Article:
However, CN’s service metrics continue to trail where they were a year ago. Terminal dwell time is still 10 percent above last year and average train speeds are 15 percent lower. Car-order fulfillment is 70 percent, about 20 points below where it was a year ago.

To bolster its service, CN hired and qualified 400 conductors in the first quarter and expects to have another 400 qualified by the end of June.

It is leasing 130 locomotives and next month will receive the first 10 of 200 new locomotives it has ordered from General Electric Transportation.

The new units are expected to be delivered at a pace of 10 each month for the rest of the year.

Based on revenue ton miles, CN traffic volumes were up 5 percent in April and 14 percent in May after declining 4 percent in the first three months of the year.

CVSR Locomotive North of the Border

August 21, 2017

Many of you are aware that some of the locomotives used on the Cuyahoga Valley Scenic Railroad once operated used in Canada. A few were even built there.

In this image, it is June 1972 in Toronto and Canadian National No. 6777 (now on the CVSR) sits at Toronto Union Station between assignments.

Photograph by Robert Farkas

Pair of Canadians in Berea

March 3, 2017

berea-1

berea-2

Motive power from Canadian National and Canadian Pacific is not rare in Berea, but it is not a given, either.

CP has a pair of run-through trains that use CSX between Chicago and Buffalo, New York, and it is not unusual to see them in Berea during daylight hours.

Given how the North American Class I railroads share motive power, seeing a CN unit is not an unusual thing on either CSX or Norfolk Southern.

But what was a out of the ordinary during a recent railfanning outing in Berea was seeing two westbound NS trains with Canadian motive power on the lead as shown above.

Photographs by Craig Sanders

Day in Durand: Part 1

November 15, 2016

The first photo of a train that I made in Durand, Michigan, last July was one of my favorites of the day. A local is coming around the connection from the Holly Subdivision to the Flint Subdivision to head to Flint.

The first photo of a train that I made in Durand, Michigan, last July was one of my favorites of the day. A local is coming around the High Wye from the Holly Subdivision to the Flint Subdivision to head to Flint.

One in a periodic series of images that I made last summer

Back in July we made a trip to Michigan to visit with some of my wife’s relatives in Flint. While she and her cousins went shopping I drove to Durand to spend a day at one of Michigan’s most famous railroad junctions.

Three railroads serve Durand, but there is no guarantee that you’ll see all three on a given visit because two of them are short lines that might have one or two trains a day, if that.

I sort of saw the Great Lakes Central. From the Durand Union Station I saw a GLC locomotive come to the far end of the yard for head room.

But the GLC road job that works in Durand and takes interchange traffic to the Ann Arbor in Howell, Michigan, went north out of Owosso on the morning I was in Durand.

A local railfan told me that meant that by the time that job came through Durand it would be dark. So much for seeing the Great Lakes Central.

The other short line is the Huron & Eastern which shows up pretty reliably on weekdays in the afternoon.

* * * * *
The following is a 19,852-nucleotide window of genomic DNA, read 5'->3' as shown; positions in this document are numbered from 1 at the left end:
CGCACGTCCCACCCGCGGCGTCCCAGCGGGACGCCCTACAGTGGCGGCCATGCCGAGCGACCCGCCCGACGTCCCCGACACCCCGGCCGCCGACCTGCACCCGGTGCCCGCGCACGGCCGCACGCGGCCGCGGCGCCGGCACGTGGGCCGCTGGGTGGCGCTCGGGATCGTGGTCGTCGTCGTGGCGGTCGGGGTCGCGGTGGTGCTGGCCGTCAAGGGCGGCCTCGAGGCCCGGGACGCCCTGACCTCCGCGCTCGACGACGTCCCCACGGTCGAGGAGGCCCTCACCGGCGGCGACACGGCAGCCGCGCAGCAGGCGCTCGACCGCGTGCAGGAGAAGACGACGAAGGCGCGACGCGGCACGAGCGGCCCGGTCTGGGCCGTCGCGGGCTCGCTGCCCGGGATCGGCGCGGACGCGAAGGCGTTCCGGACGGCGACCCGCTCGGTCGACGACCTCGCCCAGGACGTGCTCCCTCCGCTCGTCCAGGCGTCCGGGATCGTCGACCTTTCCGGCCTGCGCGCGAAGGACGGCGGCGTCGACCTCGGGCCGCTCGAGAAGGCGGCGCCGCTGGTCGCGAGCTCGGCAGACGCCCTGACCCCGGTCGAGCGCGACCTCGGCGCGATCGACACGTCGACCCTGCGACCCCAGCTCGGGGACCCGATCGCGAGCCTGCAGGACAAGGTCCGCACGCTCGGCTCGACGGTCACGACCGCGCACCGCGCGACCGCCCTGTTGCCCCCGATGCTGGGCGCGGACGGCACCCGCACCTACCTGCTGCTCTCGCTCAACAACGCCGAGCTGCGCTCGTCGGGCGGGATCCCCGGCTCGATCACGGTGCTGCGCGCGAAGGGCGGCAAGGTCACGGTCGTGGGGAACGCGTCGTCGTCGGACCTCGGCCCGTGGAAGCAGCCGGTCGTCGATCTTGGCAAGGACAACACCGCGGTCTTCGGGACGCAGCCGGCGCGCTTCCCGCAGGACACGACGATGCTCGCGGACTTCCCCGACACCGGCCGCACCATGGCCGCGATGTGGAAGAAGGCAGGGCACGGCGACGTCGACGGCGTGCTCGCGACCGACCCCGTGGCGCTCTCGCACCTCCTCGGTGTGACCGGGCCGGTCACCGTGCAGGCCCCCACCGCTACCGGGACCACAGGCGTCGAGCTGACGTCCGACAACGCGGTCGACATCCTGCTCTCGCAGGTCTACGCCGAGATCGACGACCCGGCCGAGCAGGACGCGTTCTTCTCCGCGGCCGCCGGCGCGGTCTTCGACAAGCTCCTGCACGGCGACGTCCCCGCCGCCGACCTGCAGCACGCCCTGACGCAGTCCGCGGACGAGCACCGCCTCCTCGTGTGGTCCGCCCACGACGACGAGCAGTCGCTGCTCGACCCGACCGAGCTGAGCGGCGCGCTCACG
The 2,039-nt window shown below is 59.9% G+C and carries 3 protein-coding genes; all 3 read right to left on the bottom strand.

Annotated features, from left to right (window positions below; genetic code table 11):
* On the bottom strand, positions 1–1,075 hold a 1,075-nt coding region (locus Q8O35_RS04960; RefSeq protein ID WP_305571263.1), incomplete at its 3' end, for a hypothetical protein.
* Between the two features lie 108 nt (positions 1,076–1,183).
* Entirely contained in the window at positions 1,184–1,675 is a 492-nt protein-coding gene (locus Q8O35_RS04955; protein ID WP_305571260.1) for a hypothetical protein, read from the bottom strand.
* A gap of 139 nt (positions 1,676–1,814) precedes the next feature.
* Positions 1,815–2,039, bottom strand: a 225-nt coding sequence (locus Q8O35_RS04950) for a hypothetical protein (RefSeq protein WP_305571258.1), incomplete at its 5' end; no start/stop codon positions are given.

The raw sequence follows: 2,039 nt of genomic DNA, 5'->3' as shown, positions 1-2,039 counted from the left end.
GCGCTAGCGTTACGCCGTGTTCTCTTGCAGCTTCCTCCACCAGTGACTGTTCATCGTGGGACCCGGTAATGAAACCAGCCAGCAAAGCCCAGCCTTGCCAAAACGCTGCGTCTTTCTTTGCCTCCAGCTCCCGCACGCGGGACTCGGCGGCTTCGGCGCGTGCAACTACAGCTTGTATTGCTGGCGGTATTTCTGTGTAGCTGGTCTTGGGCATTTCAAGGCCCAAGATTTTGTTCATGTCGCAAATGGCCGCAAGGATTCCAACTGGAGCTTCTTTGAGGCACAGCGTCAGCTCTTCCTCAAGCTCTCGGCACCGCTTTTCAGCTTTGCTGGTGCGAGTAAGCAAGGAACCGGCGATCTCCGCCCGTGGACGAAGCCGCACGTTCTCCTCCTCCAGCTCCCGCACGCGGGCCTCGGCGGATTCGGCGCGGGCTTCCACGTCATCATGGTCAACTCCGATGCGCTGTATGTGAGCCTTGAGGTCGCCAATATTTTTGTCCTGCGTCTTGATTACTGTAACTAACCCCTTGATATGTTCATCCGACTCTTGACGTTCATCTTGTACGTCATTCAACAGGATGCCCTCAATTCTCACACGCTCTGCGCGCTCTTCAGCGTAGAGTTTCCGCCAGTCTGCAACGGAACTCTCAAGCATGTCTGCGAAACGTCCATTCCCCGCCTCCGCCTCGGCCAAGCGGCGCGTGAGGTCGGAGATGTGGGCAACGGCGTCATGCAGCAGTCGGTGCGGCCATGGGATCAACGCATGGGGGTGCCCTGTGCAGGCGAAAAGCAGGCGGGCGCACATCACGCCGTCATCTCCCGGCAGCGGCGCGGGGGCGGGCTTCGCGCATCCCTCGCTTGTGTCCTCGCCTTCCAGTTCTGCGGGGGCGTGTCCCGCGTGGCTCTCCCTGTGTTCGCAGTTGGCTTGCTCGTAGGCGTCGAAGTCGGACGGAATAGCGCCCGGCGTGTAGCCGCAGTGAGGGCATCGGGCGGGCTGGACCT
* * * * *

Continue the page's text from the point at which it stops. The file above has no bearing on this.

And then there is Canadian National, the primary railroad in Durand. The CN tracks once belonged to the Grand Trunk Western, which actually was a CN property for several decades before the GTW identify began disappearing in favor of the CN brand.

Interestingly, the first train I saw on this day was a local led by a former GTW GP9r still wearing its Grand Trunk colors and markings.

It was leading a local headed for Flint that I was told had originated there last night. The train goes east from Flint, works its way to Detroit via Mt. Clemens and returns to Flint via Durand and the Holly Sub.

I had timed my visit to reach Durand in time to get Amtrak’s westbound Blue Water, which arrived early and had to wait for time to depart.

The local railfan I was chatting with said that typically a westbound intermodal train follows Amtrak into Durand.

There was a westbound not long after Amtrak departed, but it was a manifest freight. The intermodal must have been running ahead of Amtrak and I never saw an intermodal train during my approximately nine hours in Durand.

Because I was in Durand so early, it’s tough to photograph a westbound because of the lighting conditions. I tried to get the westbound CN manifest freight as a side shot with the depot but it didn’t work out that well.

If you’ve spent time in Durand you know the CN traffic is about the same level as that of the CSX New Castle Subdivision through Akron. There are going to be some long gaps between trains.

It would be about two hours before the next train arrived, a Powder River coal train bound for the Huron & Eastern.

It came into view with two BNSF units on the lead. As is standard procedure, the coal train ran east past the westbound home signals and backed up on the Port Huron Connection.

The CN crew tied the train down and cut off the BNSF motive power. The H&E would use its own power to deliver the coal to a utility plant.

The CN crew could either run light to Flint, where they would go off the clock, or they might be directed by the rail traffic controller — CN speak for dispatcher — to make a pickup in Durand.

I’m sure the crew would rather run light to Flint because it would mean less work. But that would not be the case on this day. They had work to do in the yard.

It would be another hour before another train passed the Durand depot, an eastbound CN manifest freight.

Ten minutes later the CN crew that had been picking up cars in the yard appeared on the Port Huron connection and headed for Flint. Another nearly two-hour gap between trains was getting underway.

Article and Photographs by Craig Sanders